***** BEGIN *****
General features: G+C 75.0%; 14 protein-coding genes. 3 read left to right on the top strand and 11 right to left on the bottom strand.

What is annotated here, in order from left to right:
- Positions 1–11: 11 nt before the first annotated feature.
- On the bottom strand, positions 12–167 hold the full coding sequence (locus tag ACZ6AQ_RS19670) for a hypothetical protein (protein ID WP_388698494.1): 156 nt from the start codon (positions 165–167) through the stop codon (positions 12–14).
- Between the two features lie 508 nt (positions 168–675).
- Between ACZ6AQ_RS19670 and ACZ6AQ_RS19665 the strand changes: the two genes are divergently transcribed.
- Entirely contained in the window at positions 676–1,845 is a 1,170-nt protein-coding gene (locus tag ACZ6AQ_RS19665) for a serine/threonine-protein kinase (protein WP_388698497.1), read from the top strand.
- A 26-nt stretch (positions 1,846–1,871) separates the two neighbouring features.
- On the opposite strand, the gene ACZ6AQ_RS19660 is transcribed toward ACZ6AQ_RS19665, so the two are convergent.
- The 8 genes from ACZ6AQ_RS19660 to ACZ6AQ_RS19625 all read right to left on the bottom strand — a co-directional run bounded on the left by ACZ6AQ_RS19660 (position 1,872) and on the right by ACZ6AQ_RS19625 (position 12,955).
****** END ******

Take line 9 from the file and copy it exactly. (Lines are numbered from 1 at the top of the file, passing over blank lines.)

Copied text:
- On the opposite strand, the gene ACZ6AQ_RS19660 is transcribed toward ACZ6AQ_RS19665, so the two are convergent.